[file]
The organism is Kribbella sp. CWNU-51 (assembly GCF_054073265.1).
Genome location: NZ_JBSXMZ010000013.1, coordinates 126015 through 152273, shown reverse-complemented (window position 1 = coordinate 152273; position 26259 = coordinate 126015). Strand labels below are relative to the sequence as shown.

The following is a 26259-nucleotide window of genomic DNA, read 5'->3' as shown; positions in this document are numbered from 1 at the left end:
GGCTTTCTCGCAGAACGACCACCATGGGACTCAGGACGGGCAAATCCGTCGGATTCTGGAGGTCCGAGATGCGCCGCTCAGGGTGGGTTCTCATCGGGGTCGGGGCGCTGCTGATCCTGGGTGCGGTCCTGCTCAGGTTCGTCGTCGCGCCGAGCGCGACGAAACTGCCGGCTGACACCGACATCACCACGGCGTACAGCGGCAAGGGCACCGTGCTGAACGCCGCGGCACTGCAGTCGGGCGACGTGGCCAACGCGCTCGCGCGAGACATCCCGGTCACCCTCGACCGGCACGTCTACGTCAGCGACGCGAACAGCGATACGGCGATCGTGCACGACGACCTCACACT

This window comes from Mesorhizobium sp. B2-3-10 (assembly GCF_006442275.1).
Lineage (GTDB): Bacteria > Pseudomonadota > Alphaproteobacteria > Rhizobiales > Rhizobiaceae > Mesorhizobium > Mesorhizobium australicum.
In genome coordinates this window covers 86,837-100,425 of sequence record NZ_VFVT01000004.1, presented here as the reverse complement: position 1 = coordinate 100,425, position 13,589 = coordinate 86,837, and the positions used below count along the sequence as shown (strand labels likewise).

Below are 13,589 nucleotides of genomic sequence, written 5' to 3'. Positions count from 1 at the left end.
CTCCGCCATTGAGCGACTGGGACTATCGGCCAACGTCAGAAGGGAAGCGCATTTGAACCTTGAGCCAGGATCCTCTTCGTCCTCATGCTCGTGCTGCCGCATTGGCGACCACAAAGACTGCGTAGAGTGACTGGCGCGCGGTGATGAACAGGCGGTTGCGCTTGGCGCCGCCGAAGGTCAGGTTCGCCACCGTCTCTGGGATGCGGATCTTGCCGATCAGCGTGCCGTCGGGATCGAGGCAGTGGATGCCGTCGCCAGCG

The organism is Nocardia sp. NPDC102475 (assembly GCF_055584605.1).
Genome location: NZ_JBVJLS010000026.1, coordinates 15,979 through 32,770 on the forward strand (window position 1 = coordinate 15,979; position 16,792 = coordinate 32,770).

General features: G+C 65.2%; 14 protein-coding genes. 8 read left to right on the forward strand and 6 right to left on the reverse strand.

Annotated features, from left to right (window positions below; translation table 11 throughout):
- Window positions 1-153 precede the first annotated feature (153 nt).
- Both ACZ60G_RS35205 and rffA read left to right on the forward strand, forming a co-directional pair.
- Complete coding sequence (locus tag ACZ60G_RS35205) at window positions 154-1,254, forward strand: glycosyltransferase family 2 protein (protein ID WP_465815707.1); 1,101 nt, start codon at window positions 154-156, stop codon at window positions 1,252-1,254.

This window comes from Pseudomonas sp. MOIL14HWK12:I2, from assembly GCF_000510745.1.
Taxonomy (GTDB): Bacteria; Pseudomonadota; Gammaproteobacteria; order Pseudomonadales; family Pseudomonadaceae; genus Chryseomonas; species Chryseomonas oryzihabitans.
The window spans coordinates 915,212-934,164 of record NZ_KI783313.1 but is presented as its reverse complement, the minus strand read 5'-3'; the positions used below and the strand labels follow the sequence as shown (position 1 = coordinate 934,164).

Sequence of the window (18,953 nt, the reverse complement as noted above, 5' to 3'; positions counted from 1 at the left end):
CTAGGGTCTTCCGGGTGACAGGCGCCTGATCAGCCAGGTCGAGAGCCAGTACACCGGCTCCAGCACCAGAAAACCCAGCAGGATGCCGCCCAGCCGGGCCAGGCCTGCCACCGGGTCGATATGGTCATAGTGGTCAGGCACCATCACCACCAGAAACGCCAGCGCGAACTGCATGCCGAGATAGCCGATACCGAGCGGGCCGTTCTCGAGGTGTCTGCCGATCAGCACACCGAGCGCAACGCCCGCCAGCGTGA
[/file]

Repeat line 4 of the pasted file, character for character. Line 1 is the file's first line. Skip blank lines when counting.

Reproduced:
GGCTTTCTCGCAGAACGACCACCATGGGACTCAGGACGGGCAAATCCGTCGGATTCTGGAGGTCCGAGATGCGCCGCTCAGGGTGGGTTCTCATCGGGGTCGGGGCGCTGCTGATCCTGGGTGCGGTCCTGCTCAGGTTCGTCGTCGCGCCGAGCGCGACGAAACTGCCGGCTGACACCGACATCACCACGGCGTACAGCGGCAAGGGCACCGTGCTGAACGCCGCGGCACTGCAGTCGGGCGACGTGGCCAACGCGCTCGCGCGAGACATCCCGGTCACCCTCGACCGGCACGTCTACGTCAGCGACGCGAACAGCGATACGGCGATCGTGCACGACGACCTCACACT